Economic significance.

The Tortoise Beetle has double economic significance. On one hand, this is a pest significantly damages the beet; on the other hand, it is a useful species controlling the development of weeds of the goosefoot family. The beet is damaged by both the beetles and the grubs. The grubs of fourth and fifth instars are the most voracious, consuming about 87% of the total food volume needed for the whole developmental period. The beetles are the most voracious after emergence from pupae and after hibernation before oviposition. They eat away the round through holes in a leaf plate, not damaging veins; wheras the grubs scrape off the leaf pulp on the lower side between veins, leaving the upper rind untouched. The severely damaged leaves gain lacy appearance. The highest damage is from July to the middle August; i.e., in the period of the most intensive growth of leaf plates and roots. The intensive damage results in the further decrease of the yield of roots and beet tops. High damage of the Tortoise Beetle was not observed during the last ten years. The following agronomical measures are important for the Tortoise Beetle control: a) the first weeding before the sprouts emerge, b) the second weeding when beetles finish oviposition and grubs emerge, c) techniques providing the optimal conditions for growth and development of beet, thus increasing plant tolerance. If the weeding is overdue and the pest number is large (more than 20 individuals per one square meter), then insecticide application and successive weeding in 2-3 days are necessary.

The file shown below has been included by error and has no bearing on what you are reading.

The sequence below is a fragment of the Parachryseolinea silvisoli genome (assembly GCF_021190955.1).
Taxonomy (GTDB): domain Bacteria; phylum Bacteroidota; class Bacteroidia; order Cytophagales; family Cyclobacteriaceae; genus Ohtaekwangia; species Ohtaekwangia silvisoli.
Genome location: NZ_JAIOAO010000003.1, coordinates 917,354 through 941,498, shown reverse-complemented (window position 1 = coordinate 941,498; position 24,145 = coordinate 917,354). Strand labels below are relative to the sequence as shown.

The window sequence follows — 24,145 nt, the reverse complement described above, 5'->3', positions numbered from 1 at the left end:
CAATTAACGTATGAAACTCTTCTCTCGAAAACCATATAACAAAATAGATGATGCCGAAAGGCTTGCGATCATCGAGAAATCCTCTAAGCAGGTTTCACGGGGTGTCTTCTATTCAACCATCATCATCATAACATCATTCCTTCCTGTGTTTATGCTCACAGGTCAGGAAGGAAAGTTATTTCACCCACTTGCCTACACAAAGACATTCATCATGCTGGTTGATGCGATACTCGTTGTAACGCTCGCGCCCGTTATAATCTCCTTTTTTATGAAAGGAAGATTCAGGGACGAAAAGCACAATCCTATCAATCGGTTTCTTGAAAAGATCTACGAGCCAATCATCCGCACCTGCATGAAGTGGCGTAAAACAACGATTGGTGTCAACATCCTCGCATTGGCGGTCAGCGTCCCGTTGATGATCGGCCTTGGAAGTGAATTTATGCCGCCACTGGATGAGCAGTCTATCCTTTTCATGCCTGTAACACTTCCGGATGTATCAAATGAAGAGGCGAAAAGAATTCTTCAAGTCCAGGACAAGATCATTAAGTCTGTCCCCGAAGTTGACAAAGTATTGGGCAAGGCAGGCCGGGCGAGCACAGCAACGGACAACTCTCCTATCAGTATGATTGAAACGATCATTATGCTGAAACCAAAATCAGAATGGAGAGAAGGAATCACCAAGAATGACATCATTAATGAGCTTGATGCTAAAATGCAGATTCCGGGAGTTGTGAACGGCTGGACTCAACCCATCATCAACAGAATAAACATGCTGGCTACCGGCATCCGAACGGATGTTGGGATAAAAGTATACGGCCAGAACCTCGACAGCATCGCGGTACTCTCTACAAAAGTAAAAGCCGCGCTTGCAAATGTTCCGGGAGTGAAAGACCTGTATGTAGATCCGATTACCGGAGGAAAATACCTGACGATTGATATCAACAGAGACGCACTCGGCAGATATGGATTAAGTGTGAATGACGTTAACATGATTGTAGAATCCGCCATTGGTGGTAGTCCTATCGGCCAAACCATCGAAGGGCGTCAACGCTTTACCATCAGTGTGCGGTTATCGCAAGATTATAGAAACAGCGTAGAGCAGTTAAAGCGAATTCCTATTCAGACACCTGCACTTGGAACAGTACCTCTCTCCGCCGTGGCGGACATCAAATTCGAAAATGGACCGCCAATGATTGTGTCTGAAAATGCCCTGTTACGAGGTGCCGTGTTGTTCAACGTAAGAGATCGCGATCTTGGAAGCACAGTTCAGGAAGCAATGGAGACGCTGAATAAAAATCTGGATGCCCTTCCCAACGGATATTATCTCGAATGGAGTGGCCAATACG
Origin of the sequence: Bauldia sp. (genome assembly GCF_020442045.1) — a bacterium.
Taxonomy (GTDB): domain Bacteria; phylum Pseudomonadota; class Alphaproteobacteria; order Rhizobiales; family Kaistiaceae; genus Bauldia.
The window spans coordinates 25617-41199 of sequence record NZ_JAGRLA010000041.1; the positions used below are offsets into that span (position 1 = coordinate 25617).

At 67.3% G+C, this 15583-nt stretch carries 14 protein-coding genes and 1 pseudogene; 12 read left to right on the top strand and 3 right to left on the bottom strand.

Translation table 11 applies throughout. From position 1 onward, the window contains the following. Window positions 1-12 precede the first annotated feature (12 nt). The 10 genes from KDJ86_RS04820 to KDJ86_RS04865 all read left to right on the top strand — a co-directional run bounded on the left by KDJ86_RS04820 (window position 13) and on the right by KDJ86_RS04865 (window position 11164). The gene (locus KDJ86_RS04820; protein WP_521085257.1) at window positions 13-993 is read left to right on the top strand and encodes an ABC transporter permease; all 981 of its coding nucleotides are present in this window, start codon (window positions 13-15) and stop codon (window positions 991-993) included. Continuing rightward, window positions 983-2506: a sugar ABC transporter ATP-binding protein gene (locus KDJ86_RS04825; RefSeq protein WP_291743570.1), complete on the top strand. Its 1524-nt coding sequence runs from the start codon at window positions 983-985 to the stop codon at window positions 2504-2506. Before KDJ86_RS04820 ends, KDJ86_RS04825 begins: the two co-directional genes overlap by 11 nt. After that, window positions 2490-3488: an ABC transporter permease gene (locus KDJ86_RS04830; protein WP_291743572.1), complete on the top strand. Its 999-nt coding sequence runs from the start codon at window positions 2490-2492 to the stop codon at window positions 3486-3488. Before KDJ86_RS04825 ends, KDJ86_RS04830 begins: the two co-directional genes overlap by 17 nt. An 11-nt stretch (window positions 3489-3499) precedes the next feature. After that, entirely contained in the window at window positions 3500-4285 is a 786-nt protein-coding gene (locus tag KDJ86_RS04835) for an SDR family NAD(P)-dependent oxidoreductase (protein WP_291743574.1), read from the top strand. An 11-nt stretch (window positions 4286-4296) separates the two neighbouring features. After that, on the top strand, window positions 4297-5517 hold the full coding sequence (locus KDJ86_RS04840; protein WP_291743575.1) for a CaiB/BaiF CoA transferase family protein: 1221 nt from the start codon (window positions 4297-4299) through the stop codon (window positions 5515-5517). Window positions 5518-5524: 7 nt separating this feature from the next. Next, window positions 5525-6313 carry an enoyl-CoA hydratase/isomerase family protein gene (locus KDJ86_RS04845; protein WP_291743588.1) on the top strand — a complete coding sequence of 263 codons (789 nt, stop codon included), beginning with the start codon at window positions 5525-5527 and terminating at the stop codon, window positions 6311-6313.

Reference citations:

Badulin, A.V., Matis, E.G. 1964. Tortoise Beetle. Zashchita rastenii 3: 43 (in Russian).
Fedorenko, V.P., Shushkivs'ka, N.I. 2003. Cassid beetles. Kiev: UAAN IZR, 28 p. (in Ukrainian).
Chuvakhin, V.S. Tortoise Beetle (Cassida nebulosa L.). In: Anon., ed. Manual for control of pests and diseases of agricultural crops. V. 8. Moscow: Sel'khozgiz, p. 457-459 (in Russian).
Kokovikhin, A.I. 1972. Tortoise Beetle Cassida nebulosa L. (Coleoptera, Chrysomelidae, Cassidinae) in Western Siberia. In: Zubenko, V.F., ed. Main conclusions of research studies of the Sugar Beet in 1968. Kiev: All-Union Scientific Research Institute of Sugar Beet, p. 427-429 (in Russian).
Kosmachevskii, A.S. 1957. Pests of agricultural crops and their control measures. Krasnodar: Krasnodarskoe knizhnoe izdatel'stvo, p. 115-116 (in Russian).
Makarenko, E.E. 1962. To enhance the control of Tortoise Beetle. Zashchita rastenii 5: 35-36 (in Russian).
Matis, E.G. 1966. Tortoise Beetle. Zashchita rastenii 12: 28 (in Russian).
Matis, E.G. 1970. On harmfulness of Tortoise Beetle. In: Kurmanov, G.Sh., ed. Vestnik sel'skokhozyaistvennoi nauki 7. Alma-Ata: Kainar, p. 94-98 (in Russian).
Matis, E.G. 1971. Ecology and biology features of Tortoise Beetle and its economic significance. In: Kolychev, N.G., ed. Organization and economics of plants protection in RSFSR. Voronezh: Tzentral'no-chernozemnoe knizhnoe izdatel'stvo, p. 76-87 (in Russian).
Minoranskii, V.A. 1973. Leaf Beetles (Coleoptera, Chrysomelidae) damaging beet in Northern Caucasus. Entomologicheskoe obozrenie 52(3): 527-541 (in Russian).
Shchegolev, V.N. 1949. Plant protection from damage by insects and other pests. Moscow-Leningrad: Gosudarstvennoe izdatel'stvo sel'skokhozyaistvennoi literatury, p. 295 (in Russian).
Zubkov, A.F. 2003. Experimental essay on the Sugar Beet pests in Western Siberia and modern plant protection views. St. Petersburg: VIZR, 204 p. (in Russian).

© Malysh, Yu.M. & Frolov, A.N.

© Malysh, Yu.M., Serapionov, D.A., (VIZR, picture)

Web design —
Kelnik studios